Nobel Prize Awarded to Scientists Who Helped Defeat River Blindness
Scientists William C. Campbell and Satoshi Ōmura have won a shared 2015 Nobel Prize in Medicine for their discoveries that helped stop blinding parasitic infections around the world.
River blindness, or Onchocerciasis, is caused by the roundworm parasite found in swift moving water rivers and streams. For many years, the disease haunted parts of Central and South America, sub-Saharan Africa and South Asia. According to the World Health Organization, an estimated 18 million people are infected and 270,000 blinded by parasite. Without treatment, approximately half of all those infected would become blind.
The drug ivermectin that the two men helped discover drastically cut the transmission rate of river blindness. In 2013, Colombia was verified as free of the parasitic infection, followed by Ecuador in 2014. Other countries such as Mexico are expected to eradicate the disease in the near future.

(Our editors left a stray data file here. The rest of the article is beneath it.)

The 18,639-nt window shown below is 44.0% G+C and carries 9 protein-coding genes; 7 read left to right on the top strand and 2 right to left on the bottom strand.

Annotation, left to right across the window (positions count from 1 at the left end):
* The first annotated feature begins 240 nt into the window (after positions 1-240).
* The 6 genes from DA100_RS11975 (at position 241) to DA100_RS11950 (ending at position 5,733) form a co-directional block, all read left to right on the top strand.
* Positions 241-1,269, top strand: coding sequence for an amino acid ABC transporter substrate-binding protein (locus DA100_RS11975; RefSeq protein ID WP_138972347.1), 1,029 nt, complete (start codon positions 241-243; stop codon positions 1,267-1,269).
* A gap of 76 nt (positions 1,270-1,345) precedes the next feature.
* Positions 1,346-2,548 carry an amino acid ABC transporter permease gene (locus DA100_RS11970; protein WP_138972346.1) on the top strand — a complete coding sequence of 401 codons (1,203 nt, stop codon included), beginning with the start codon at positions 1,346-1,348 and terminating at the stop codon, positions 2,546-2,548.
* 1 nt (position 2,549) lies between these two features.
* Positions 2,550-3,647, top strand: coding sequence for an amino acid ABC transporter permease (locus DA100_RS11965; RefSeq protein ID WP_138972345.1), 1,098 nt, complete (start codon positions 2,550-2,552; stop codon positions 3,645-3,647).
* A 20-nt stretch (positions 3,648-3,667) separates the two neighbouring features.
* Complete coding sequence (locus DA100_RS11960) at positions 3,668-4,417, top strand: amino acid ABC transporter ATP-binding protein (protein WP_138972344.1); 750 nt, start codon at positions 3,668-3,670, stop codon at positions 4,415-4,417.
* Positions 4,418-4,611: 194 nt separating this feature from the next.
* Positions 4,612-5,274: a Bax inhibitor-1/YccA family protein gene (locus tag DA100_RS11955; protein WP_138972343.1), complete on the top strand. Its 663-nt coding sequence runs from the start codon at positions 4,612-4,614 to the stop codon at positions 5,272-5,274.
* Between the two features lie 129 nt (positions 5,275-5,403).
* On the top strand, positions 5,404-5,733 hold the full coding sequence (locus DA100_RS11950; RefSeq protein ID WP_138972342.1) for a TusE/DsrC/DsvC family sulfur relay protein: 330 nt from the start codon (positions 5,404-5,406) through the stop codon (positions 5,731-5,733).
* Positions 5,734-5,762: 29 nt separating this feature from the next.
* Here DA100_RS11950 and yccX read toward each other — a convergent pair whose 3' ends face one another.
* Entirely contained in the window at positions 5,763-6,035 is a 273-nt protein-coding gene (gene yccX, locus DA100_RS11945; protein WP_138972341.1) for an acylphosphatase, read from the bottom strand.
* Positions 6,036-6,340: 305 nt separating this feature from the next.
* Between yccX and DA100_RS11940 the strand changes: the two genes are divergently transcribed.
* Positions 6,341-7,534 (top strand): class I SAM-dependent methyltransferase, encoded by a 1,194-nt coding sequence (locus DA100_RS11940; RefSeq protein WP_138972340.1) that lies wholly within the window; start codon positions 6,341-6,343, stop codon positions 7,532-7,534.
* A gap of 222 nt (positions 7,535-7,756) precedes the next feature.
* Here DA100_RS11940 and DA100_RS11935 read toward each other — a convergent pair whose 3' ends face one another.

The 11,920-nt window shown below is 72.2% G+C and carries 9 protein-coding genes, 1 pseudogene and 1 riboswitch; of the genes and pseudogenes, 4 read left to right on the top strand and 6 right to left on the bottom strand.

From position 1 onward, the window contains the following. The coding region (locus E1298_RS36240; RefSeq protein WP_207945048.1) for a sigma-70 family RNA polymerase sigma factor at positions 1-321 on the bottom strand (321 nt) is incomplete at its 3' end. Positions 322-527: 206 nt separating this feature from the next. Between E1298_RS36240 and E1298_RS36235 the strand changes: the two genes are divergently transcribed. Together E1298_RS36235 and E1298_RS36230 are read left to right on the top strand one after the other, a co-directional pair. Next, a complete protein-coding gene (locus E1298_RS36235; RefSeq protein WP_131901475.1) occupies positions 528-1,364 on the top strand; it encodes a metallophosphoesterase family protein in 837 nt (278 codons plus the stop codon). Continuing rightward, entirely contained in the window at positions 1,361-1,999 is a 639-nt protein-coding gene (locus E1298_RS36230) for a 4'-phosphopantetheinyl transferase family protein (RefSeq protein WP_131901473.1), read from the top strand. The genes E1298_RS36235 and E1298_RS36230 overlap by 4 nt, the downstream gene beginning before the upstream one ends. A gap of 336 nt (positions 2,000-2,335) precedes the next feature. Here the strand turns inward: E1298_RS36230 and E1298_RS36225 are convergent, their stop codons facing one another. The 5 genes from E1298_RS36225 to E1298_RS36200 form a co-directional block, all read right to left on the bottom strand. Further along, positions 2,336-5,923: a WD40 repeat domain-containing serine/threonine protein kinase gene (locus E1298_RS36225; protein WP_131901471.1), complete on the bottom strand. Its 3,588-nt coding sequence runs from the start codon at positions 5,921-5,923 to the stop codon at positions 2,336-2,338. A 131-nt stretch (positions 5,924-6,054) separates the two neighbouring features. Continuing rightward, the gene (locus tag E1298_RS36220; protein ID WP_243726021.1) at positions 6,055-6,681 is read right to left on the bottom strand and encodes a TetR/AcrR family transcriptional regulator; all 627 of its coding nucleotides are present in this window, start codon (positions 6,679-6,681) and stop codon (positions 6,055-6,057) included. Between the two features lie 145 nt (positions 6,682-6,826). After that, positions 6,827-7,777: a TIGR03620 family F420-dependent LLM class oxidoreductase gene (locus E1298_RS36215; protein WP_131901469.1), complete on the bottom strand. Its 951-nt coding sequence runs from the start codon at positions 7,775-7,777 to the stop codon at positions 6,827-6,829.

According to the Nobel Committee, the 2015 recipients of the Nobel Prize in Physiology or Medicine “have provided humankind with powerful new means to combat these debilitating diseases that affect hundreds of millions of people annually. The consequences in terms of improved human health and reduced suffering are immeasurable.”
The Nobel committee also awarded part of the prize to Youyou Tu, who discovered a drug that reduces mortality from malaria.
Hugh R. Taylor, M.D., President of the International Council of Ophthalmology predicted that the new drug avermectin would end river blindness during his 2012 talk at a symposium held by the American Academy of Ophthalmology’s Museum of Vision.
Learn more about contagious diseases in ophthalmology in this online Museum of Vision exhibit: http://www.museumofvision.org/exhibitions/?key=44&subkey=225